EGP most vulnerable EM currency, says Nomura
The EGP might not be out of the woods yet: Japanese bank Nomura thinks that Egypt is the most vulnerable emerging-market country to a currency crisis over the next 12 months, according to a report. Egypt is ranked highest of the 32 EM nations included on the bank’s Damocles Index, indicating a strong chance that the country will suffer an exchange-rate crisis in the coming months.
The sword: Nomura describes its Damocles Index as an “early warning model of EM exchange rate crises.” It uses eight indicators — focusing on FX reserves, debt levels, the exchange rate and capital inflows — to produce a score. Anything over 100 signifies a 64% chance that the will experience an exchange rate crisis in the following 12 months, the bank says.
Egypt is currently significantly higher than that: Nomura gave Egypt a score of 165 in the latest index, joining six other countries on the bank’s most-vulnerable list, among which are Romania (145), Sri Lanka (138),Turkey (138) and Pakistan (120). “Though the currencies of Egypt, Sri Lanka, Turkey and Pakistan have depreciated sharply in the last 12 months, Damocles indicates that they are not yet out of the woods due to their still-weak economic fundamentals including high inflation,” the bank wrote.
The EGP has already seen a significant drop in value this year: The EGP has fallen to a record low against the USD this year as tightening financial conditions and spillover effects from the war in Ukraine hit Egypt’s external position. The currency has been one of the world’s worst-performing currencies, tumbling 56% against the USD since March after the central bank twice devalued the currency. Since the central bank announced a floating exchange rate at the end of October, the currency has fallen 24.5% and has continued to gradually slide through November.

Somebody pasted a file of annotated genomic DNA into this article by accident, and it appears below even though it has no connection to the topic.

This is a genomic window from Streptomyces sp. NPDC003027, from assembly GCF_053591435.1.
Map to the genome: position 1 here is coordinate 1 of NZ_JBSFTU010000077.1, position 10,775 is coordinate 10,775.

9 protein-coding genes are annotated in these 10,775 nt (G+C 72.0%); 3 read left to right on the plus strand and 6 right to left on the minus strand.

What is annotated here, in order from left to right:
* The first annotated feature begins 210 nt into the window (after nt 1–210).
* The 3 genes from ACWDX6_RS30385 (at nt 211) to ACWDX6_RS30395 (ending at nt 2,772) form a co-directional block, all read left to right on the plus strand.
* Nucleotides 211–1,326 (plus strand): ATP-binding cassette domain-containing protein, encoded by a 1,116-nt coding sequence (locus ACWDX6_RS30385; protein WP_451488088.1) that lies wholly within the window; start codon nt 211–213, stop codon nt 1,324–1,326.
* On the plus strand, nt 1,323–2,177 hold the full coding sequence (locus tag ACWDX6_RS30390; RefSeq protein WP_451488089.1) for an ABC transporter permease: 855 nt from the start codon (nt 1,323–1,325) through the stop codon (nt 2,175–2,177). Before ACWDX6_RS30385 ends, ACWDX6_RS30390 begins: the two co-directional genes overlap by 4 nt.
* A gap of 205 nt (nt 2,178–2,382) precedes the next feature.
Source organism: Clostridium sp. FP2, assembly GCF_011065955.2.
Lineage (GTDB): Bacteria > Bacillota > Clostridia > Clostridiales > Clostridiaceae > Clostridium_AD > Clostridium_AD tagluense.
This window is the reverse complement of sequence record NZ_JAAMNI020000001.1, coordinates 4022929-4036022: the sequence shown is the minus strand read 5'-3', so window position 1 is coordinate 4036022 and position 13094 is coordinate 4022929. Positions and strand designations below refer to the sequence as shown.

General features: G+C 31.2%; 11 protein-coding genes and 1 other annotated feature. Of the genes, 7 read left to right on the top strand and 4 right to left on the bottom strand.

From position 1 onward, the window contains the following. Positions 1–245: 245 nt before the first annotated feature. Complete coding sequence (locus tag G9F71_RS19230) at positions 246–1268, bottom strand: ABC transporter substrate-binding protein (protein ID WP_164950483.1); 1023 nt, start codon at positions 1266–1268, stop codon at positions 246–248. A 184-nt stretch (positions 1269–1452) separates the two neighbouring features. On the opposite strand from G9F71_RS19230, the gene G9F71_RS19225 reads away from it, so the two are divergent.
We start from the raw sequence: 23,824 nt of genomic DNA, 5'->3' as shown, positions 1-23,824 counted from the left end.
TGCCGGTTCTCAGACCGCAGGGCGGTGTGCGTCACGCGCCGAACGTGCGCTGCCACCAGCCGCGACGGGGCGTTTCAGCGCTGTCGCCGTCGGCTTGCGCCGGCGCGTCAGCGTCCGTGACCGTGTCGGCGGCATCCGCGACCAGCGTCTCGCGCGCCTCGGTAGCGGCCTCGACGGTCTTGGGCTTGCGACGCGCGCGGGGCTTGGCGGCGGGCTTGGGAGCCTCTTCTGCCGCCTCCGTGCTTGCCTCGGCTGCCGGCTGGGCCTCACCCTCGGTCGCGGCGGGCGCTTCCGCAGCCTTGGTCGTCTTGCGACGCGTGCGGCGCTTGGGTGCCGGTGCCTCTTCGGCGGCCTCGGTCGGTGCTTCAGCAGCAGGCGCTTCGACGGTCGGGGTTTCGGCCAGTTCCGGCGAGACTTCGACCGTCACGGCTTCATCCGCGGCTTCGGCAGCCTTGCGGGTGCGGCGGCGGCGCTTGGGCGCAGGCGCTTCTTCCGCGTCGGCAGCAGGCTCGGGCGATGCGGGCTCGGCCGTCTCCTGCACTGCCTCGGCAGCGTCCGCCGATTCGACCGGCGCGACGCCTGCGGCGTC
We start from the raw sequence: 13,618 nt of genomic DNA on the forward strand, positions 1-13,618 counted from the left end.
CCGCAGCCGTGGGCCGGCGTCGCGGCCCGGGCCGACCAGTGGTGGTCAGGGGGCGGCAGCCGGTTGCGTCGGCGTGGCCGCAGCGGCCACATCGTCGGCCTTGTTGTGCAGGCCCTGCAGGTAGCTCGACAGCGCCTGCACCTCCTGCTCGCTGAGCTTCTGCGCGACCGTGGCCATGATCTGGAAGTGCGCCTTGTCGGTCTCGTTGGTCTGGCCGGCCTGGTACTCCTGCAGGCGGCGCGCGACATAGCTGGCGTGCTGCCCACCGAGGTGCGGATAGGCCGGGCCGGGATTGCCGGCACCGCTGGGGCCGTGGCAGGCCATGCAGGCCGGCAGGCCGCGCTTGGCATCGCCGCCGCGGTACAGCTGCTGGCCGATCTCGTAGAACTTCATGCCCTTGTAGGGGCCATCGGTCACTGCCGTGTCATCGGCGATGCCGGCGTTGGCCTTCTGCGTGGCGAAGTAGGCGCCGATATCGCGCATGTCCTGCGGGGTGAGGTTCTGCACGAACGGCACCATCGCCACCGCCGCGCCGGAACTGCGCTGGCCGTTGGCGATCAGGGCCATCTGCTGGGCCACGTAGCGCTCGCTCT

The float, together with the reassurance of a new IMF program, has begun to bring foreign currency back into the country — at least into the stock market, which has surged almost 20% since the central bank’s announcement last month. Data released in the coming months will give us an idea of the impact on the local bond market and the current account.
The Damocles Index doesn’t paint a good picture for EM: Most countries listed on the index saw their currency risks rise, with the aggregate score rising sharply to 2,234 from 1,744 in the previous update in May. “This is the highest aggregate score since July 1999 and is not too far from the peak of 2,692 during the height of the Asian crisis, an ominous warning sign of the growing broad-based risk in EM currencies,” the bank wrote.